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Solid Earth An interactive open-access journal of the European Geosciences Union
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Volume 9, issue 6
Solid Earth, 9, 1329–1339, 2018
https://doi.org/10.5194/se-9-1329-2018
© Author(s) 2018. This work is distributed under
the Creative Commons Attribution 4.0 License.
Solid Earth, 9, 1329–1339, 2018
https://doi.org/10.5194/se-9-1329-2018
© Author(s) 2018. This work is distributed under
the Creative Commons Attribution 4.0 License.

Research article 19 Nov 2018

Research article | 19 Nov 2018

Stability of soil organic matter in Cryosols of the maritime Antarctic: insights from 13C NMR and electron spin resonance spectroscopy

Evgeny Abakumov1 and Ivan Alekseev1,2 Evgeny Abakumov and Ivan Alekseev
  • 1Department of Applied Ecology, Saint-Petersburg State University, 199178, 16-line 2, Vasilyevskiy Island, Russia
  • 2Otto Schmidt Laboratory for Polar and Marine Research, Arctic and Antarctic Research Institute, 199397, Beringa str. 38, Russia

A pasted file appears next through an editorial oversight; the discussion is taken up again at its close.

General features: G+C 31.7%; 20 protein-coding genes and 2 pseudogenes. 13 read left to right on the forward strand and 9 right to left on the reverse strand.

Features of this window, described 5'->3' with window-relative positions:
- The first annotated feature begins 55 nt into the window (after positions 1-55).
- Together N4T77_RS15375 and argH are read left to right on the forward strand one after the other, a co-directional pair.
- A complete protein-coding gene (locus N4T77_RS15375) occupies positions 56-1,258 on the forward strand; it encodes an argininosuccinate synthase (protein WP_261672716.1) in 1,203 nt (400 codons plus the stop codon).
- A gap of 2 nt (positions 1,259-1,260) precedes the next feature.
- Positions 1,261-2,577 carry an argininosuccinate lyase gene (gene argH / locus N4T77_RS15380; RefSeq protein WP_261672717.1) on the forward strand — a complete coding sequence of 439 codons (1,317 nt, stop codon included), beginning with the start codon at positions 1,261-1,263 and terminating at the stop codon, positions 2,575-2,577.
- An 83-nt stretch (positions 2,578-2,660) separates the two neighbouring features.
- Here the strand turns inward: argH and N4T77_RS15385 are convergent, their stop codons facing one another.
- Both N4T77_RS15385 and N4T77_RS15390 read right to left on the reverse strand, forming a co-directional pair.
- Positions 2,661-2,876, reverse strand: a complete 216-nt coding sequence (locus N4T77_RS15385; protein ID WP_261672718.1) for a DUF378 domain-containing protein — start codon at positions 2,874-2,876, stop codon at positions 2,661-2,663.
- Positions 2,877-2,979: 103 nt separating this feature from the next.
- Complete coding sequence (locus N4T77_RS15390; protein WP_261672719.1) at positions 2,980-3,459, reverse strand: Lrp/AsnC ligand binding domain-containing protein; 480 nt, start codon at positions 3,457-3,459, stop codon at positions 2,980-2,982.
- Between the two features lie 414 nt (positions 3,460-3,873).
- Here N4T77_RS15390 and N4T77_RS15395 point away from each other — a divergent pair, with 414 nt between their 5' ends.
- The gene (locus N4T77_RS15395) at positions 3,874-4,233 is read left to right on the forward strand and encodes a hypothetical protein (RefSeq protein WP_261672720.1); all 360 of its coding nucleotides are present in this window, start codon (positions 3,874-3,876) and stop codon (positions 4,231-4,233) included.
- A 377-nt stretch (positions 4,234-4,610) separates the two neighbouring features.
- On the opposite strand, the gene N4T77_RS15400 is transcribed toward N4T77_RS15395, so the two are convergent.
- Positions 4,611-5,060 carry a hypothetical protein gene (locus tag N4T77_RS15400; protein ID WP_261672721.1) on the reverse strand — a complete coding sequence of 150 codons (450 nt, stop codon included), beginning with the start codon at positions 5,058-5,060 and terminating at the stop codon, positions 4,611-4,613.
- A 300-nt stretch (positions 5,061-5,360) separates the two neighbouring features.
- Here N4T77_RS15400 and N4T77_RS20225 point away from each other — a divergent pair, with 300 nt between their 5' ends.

Abstract. Previously, the structure and molecular composition of the Antarctic soil organic matter (SOM) has been investigated using 13C-NMR methods, which showed that in typical organo-mineral soils the aliphatic carbon prevails over the aromatic one, owing to the non-ligniferous nature of its precursor material. In this study, the SOM was analysed from different sample areas (surface level and partially isolated supra-permafrost layer) of the tundra-barren landscape of the Fildes Peninsula, King George Island, Western Antarctica. We found that the humic acids (HAs) of the cryoturbated, buried areas had lower amounts of alkyl aromatic and protonized aromatic compounds. In contrast, the HAs from the surface layers contain less alkyl carbon components. The free-radical content was higher in the surface layers than in the buried layers due to the presence of fresh organic remnants in superficial soil samples. New data on SOM quality from these two representative Cryosols will enable a more precise assessment of SOM stabilization rate in sub-Antarctic tundras. Comparison of the 13C-NMR spectra of the HAs and the bulk SOM revealed that humification occurs in the Antarctic and results in accumulation of aromatic and carboxylic compounds and reductions in alkylic ones. This indicates that humification is one of the ways of soil organic matter stabilization.

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